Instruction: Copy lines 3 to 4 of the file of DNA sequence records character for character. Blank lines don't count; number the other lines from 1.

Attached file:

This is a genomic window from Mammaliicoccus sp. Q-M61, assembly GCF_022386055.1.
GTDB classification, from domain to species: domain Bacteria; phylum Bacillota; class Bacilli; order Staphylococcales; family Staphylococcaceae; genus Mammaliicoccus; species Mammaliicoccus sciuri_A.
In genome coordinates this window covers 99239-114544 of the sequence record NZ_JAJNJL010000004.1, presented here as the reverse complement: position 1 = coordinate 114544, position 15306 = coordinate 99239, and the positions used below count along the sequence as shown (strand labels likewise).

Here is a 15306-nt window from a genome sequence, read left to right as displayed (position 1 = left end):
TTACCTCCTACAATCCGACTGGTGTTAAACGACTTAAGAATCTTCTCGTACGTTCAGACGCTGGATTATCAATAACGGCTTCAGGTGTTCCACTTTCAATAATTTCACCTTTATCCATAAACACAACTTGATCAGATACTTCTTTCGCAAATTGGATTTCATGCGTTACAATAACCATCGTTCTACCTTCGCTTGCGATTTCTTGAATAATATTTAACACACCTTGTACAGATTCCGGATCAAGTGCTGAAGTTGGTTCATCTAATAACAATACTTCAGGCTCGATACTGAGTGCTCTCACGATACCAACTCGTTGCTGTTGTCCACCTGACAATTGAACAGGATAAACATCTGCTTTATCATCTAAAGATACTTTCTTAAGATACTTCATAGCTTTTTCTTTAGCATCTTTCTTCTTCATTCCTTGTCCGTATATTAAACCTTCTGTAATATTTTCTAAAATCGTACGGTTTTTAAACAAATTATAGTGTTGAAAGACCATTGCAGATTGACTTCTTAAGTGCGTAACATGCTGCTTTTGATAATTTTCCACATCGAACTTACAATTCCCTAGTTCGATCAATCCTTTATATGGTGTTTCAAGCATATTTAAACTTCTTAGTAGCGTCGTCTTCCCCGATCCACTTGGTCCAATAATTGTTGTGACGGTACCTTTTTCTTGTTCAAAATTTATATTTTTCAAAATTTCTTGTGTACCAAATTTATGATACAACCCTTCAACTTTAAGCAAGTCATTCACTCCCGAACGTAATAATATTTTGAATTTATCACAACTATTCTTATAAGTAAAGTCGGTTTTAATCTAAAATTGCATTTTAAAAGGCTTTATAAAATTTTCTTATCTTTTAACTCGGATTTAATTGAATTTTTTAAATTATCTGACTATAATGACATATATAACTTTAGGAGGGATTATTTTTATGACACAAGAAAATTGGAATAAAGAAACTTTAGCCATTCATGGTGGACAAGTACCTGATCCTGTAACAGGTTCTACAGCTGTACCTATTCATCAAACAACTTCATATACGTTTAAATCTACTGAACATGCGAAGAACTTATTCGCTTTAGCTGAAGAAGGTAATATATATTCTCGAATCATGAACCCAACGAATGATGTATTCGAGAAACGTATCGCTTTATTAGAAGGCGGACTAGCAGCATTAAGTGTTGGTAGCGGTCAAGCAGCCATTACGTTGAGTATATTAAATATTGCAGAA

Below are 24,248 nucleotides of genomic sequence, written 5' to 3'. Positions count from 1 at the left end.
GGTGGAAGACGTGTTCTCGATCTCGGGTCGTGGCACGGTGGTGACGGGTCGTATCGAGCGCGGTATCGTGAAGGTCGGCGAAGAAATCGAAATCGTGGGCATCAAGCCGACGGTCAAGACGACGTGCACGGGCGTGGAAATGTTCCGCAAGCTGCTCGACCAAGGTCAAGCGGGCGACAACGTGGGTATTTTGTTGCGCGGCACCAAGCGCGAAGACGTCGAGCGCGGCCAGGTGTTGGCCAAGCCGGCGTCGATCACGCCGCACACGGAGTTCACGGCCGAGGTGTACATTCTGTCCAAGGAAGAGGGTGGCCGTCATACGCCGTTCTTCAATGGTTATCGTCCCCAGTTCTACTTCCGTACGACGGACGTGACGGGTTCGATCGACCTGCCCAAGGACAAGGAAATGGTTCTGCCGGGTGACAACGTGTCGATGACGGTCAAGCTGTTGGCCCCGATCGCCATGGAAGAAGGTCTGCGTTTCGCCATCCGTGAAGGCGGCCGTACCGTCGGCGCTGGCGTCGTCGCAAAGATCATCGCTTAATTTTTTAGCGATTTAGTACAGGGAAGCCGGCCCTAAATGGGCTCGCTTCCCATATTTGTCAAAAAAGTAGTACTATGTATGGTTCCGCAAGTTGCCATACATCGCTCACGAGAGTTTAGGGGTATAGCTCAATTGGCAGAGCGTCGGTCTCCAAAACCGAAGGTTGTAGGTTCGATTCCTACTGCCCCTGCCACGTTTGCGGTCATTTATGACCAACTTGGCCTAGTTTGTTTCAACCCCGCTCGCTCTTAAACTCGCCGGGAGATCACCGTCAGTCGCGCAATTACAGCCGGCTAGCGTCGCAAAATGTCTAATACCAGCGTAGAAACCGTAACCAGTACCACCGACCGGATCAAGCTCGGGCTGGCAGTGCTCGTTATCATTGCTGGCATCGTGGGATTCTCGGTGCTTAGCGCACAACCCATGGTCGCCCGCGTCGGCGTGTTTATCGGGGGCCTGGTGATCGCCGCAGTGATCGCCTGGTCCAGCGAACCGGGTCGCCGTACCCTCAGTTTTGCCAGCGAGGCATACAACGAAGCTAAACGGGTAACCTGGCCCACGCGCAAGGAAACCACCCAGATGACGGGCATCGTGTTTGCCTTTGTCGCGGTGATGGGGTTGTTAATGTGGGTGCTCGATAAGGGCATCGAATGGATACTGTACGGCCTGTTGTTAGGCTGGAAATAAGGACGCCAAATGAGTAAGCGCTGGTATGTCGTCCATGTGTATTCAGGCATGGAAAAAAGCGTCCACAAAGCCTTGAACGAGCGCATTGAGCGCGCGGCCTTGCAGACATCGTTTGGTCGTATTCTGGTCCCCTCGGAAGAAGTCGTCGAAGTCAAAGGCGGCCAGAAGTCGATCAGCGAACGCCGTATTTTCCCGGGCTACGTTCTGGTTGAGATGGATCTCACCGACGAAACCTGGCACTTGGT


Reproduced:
In genome coordinates this window covers 99239-114544 of the sequence record NZ_JAJNJL010000004.1, presented here as the reverse complement: position 1 = coordinate 114544, position 15306 = coordinate 99239, and the positions used below count along the sequence as shown (strand labels likewise).

Here is a 15306-nt window from a genome sequence, read left to right as displayed (position 1 = left end):